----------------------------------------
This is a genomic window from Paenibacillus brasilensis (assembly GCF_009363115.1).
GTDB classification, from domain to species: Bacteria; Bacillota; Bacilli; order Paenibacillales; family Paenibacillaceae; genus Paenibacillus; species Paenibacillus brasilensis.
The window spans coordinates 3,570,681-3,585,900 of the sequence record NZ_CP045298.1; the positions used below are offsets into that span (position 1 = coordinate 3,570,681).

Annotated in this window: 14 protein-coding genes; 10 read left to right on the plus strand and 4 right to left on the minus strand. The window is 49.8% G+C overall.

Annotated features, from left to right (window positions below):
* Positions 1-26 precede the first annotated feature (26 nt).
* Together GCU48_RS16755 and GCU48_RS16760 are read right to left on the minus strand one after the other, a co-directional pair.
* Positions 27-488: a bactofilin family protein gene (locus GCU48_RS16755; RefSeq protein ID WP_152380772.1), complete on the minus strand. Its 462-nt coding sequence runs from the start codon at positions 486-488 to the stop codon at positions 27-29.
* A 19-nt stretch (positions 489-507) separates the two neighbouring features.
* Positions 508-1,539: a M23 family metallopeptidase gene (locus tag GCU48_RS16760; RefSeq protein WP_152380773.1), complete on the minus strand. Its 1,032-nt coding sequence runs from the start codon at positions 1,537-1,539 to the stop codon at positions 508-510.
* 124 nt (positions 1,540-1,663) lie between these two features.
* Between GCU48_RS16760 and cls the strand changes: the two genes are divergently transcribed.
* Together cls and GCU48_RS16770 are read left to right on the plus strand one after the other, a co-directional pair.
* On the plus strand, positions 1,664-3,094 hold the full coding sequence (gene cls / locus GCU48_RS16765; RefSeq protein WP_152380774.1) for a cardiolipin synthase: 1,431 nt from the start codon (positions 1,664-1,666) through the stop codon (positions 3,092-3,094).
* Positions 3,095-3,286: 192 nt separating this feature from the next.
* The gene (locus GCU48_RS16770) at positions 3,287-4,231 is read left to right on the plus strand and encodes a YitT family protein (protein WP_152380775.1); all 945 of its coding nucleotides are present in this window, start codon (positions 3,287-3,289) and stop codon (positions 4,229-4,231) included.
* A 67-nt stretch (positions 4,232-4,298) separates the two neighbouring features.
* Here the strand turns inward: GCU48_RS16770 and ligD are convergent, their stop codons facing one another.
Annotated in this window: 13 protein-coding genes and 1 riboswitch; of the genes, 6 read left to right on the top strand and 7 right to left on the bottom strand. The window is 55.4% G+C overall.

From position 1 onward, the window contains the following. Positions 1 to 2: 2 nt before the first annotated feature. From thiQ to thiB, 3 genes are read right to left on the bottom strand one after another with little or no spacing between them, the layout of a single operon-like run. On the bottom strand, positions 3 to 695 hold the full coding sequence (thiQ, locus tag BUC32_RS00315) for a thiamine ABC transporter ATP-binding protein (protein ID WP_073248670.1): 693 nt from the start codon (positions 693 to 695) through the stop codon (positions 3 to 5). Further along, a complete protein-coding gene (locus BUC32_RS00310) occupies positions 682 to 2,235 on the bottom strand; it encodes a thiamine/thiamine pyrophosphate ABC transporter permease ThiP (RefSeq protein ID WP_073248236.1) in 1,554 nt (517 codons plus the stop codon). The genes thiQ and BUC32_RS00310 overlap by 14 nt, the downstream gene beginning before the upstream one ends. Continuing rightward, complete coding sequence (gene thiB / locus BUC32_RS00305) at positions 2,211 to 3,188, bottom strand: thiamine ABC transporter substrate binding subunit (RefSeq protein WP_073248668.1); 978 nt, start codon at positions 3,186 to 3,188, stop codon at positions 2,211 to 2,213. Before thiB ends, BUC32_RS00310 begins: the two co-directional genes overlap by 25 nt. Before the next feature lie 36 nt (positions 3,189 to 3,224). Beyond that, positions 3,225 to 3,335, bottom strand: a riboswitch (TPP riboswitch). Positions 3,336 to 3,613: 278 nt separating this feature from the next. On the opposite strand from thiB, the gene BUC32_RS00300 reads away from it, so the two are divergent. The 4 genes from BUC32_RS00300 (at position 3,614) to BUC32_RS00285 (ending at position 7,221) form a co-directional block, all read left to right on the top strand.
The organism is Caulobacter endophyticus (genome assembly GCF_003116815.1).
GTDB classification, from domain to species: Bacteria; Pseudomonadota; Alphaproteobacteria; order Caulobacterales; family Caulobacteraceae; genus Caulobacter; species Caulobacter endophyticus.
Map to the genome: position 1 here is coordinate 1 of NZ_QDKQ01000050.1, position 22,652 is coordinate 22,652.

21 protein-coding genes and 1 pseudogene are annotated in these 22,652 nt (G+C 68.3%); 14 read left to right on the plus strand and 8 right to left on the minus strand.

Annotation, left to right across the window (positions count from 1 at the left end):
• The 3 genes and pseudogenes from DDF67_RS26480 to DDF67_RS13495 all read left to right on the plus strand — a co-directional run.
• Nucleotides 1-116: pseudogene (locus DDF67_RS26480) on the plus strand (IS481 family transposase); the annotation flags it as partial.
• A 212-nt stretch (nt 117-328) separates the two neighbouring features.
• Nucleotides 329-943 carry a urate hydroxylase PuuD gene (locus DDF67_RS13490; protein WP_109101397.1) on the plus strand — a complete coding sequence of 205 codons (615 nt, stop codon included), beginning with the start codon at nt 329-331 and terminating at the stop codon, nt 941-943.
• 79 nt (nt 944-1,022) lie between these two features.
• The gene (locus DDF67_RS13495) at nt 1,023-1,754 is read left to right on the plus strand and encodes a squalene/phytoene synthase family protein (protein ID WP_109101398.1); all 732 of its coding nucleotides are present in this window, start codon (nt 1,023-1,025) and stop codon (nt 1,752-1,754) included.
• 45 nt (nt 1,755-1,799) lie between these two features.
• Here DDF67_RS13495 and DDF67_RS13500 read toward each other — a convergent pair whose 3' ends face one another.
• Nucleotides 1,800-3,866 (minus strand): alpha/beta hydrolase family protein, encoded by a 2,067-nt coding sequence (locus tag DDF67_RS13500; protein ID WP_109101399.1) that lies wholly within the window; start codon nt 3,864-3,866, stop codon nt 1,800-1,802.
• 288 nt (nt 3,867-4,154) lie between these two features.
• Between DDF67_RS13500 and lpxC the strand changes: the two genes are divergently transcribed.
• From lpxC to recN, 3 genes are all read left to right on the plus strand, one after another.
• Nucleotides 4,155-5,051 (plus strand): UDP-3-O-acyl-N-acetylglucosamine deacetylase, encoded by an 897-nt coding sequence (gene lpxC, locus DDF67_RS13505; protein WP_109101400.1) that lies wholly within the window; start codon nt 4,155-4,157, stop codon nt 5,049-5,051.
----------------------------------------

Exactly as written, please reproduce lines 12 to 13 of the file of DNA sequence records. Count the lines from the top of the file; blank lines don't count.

* Between GCU48_RS16760 and cls the strand changes: the two genes are divergently transcribed.
* Together cls and GCU48_RS16770 are read left to right on the plus strand one after the other, a co-directional pair.